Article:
----------------------

Yeah–I’m honestly not entirely sure why the mob-fleeing works (for me) as comedic setting and the death-penalty stuff doesn’t. I think it’s mostly because the ongoing danger in SLIH threatens the protagonists, not essentially cardboard characters. So while I take your point that the gangsters who get killed at the beginning, setting the plot in motion, ARE treated in a macguffiny way, there isn’t the same ongoing sense that the characters we like are treating the personal tragedies of characters we don’t really know with insouciance.

Or you could argue that I just really love SLIH and am willing to make excuses for it! But this “other people’s pain is the excuse for our shtik and/or heroism” seems to me to be fairly common to newspaper movies–I seem to recall that THE PAPER did it, for example, possibly with a race riot or racial killing which existed to provide drama for the white protagonists?? or am I confusing two movies?–and it’s more or less the only way to make me dislike a newspaper movie.

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Saw this tonight. For me, this is one of the most over-hyped (though not here at A&F) and least deserving films to be considered for a Best Picture nomination (let alone possible win) since Slumdog Millionaire. It has some charm... the dog... but the accolades this film is garnering really seem over the top.

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Ok. I've not read any full reviews, and I've skimmed the first couple of thread pages a bit. I saw THE ARTIST tonight, and my first thought right now is to feel sorry for the film in a way. I wish it was not saddled with so much praise/expectation/buzz. I wish my first thought after the film wasn't "that's the frontrunner for best picture?" I wish it was just appreciation for what it is--a charming, flawed little film.

Jeffrey, I haven't read your review, but when you say that it "takes things too lightly," I wonder if you're referring, in part at least, to the failed marriage? I know that thought stayed with me nearly the whole film. I expected something more when, after the newspaper montage about "talkies," his wife pleaded with him that they needed to talk. But, in the end, the subject of his failed marriage was unimportant. This bothered me, I admit.

And I agree with SDG about the prolonged melancholy. Great images, but kept waiting for the next act.

For me, if it really does come down to The Artist and Hugo 3D, give me Hugo!

It really is interesting how central the theme of nostalgia is this year among the nominees--between THE ARTIST, HUGO, and MIDNIGHT IN PARIS. I even used the phrase "nostalgia for the absolute" in a description of THE TREE OF LIFE.

Edited by Nicholas

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Annnd I see the subsequent discussion about the failed marriage. :)

On the one hand, this is the trouble with not living in a city. Most of the good conversation has been had by the time I get the chance to see many of the good movies discussed on this board. Couple that with my tendency to agree with several thoughtful folks at this board and I recognize how redundant I sound most of the time!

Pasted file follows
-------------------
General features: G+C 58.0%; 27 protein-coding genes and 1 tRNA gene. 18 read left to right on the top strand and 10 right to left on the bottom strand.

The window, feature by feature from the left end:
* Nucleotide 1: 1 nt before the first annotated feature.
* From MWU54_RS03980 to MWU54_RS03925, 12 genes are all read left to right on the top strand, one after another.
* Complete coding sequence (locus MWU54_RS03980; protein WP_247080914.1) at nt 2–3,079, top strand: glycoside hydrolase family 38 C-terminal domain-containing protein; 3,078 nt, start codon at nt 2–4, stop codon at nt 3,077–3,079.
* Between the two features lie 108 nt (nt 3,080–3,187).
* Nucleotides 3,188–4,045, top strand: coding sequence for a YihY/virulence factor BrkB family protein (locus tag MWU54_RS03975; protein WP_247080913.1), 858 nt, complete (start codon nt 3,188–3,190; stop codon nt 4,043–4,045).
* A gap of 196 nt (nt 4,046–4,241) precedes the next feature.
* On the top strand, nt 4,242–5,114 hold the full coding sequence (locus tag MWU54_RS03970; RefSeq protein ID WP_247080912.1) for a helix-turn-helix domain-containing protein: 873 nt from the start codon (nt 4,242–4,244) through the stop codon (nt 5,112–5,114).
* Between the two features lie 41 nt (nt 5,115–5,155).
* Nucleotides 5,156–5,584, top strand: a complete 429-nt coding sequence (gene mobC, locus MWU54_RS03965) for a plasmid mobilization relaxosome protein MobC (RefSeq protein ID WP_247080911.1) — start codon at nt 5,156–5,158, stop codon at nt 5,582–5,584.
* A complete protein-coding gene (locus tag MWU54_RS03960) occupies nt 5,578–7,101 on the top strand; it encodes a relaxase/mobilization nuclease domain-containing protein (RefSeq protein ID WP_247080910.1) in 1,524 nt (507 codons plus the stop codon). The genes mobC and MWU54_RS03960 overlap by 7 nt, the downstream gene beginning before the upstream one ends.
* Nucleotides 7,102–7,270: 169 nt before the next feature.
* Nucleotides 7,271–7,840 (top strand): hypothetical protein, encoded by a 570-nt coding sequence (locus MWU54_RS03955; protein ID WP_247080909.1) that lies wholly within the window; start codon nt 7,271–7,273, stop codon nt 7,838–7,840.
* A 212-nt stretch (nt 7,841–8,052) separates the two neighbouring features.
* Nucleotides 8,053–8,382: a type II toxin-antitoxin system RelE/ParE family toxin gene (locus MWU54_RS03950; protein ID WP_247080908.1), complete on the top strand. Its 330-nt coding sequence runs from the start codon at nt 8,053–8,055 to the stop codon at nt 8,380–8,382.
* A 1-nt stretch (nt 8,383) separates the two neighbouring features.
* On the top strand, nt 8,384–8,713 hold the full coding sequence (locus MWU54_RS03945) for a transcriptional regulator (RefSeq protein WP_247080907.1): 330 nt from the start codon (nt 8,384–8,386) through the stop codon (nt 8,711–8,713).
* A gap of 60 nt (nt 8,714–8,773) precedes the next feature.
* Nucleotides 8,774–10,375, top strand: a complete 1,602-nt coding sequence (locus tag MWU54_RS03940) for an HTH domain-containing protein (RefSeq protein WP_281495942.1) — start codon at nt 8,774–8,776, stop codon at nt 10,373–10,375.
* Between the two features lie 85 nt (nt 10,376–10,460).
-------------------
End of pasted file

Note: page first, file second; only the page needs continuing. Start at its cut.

Edited by Nicholas

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Saw this tonight. For me, this is one of the most over-hyped (though not here at A&F) and least deserving films to be considered for a Best Picture nomination (let alone possible win) since Slumdog Millionaire. It has some charm... the dog... but the accolades this film is garnering really seem over the top.

Most over-hyped Oscar movie in three whole years? tongue.gif

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I finally got a chance to see this today. I thought the dream sequence was brilliant, but then it turned out to be the only surprising or unexpected thing in the whole movie. I get that The Artist is an homage to everything, but following that template so closely left me feeling bored for several stretches.

I also think the silent movie aspect works against the film in a way: Since we don't get to hear Valentin's voice until the last moment of the movie his refusal to star in a "talkie" came off as him acting prideful and stubborn instead of being born from a genuine problem.

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Elijah Davidson, Reel Spirituality:

The time between the end of the silent era and the advent of sound has been better explored in Singing in the Rain. The territories of fame and obscurity have been better surveyed in Sunset Boulevard. Granted, just because a narrative space has been well-traveled doesn't mean it is not worthy of further traversing, but the character arcs in those other two much better films are more true. The characters in The Artist are rewarded for that same desire for fame which dooms the characters in Sunset Boulevard, and their affections are sparked in adultery and seem more like obsession than the more innocent love displayed in Singing in the Rain.

Furthermore, if a silent film is a film that relies on music and image to convey meaning instead of dialog, I have seen better (mostly) silent films this year. Drive is almost nothing but music and image, and Hugo is a better homage to the pre-talkie masters.

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I thought of the same comparisons.

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I could be wrong, but I suspect that this film would probably be more liked (and considered more innocent) around here if it had never been nominated for Best Picture. In fact, if it had ended up being ignored, I bet it would have been on more Top 2011 lists than it is now (being so incredibly hyped as it now is). I finally get to see this for the first time next week.

On another note, for more fun: OSS 117: Cairo, Nest of Spies and OSS 117: Lost in Rio are now both on Netflix Instant viewing.